For a lot of us just getting started, we fear entering a crowded market because we imagine there being a fixed amount of business available. There’s only so many people buying flowers in my community and so the more flower farmers there are, the harder it’s going to be to succeed.

We see success as a pie. And when we view success in this way, then of course competition feels very real + threatening- because if someone else is succeeding then that means there’s less pie available for me.

So I’m going to help open your mind to why I believe that this idea isn’t true because I really want you to know that if your dream is to run + own your flower farm, there is room for you at the table even if you feel like your local community is already saturated.

The most common piece of the puzzle that I think new flower farmers get wrong is that they think they are selling flowers.

Let me be clear- what you’re getting paid to give isn’t what you are actually selling.

Crazy, right?!

Sure, when you sell a bouquet of flowers to someone there’s a transaction that occurs. 

Let’s say that I have a bouquet of flowers that I am selling for twenty dollars; Obviously, I want the twenty dollars more than I want the bouquet of flowers.

On the opposite side, my friend may have twenty dollars to purchase that bouquet; in this scenario she wants the bouquet more than she wants the twenty dollars.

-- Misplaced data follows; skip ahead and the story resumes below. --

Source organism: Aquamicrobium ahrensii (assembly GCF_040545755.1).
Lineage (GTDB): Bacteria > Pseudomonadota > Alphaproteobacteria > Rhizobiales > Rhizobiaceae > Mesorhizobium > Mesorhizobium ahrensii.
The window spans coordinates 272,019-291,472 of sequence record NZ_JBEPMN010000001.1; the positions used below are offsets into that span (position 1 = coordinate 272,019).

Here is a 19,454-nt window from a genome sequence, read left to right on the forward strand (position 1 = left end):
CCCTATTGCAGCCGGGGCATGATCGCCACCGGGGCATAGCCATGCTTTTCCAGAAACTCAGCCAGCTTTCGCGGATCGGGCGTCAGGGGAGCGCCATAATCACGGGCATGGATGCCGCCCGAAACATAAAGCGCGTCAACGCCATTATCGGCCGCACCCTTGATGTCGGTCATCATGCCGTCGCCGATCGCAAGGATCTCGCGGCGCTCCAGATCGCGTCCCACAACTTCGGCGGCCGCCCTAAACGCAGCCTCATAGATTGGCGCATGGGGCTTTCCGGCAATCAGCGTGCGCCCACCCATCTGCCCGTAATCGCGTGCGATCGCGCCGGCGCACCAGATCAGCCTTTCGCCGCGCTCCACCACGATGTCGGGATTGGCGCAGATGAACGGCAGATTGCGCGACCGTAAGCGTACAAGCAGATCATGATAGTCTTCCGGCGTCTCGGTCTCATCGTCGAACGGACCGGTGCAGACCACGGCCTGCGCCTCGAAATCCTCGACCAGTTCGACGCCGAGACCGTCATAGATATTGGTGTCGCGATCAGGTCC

It’s easy for us to look at this example and assume that the person who winds up with the twenty dollars is the winner. This is also partly why some of us struggle to price our flowers accordingly- because we see the buyer as twenty dollars poorer- my friend, she has less than when the transaction started…

And when we fall into this logic what we’re forgetting is that the flowers have value. 

My friend isn’t losing twenty dollars- rather, she’s gaining the value that she perceives those flowers to hold…

Which for her can be any number of things…

Maybe the value she sees in those flowers is time or convenience; instead of having to grow flowers herself she can bypass the hassle of it all by simply buying what someone else has grown. She puts very little time into the transaction and yet she still gets what she wants which is flowers.

Or maybe those flowers provide a therapeutic value to her- it’s not so much the flowers she’s after, it’s the sense of calm or relaxation those flowers provide which ultimately betters her overall emotional state.

So, knowing this information- that what we’re really selling is a solution to someone else’s needs or emotions- can help us have a more abundant perception of the local flower market because here’s the kicker with all of this.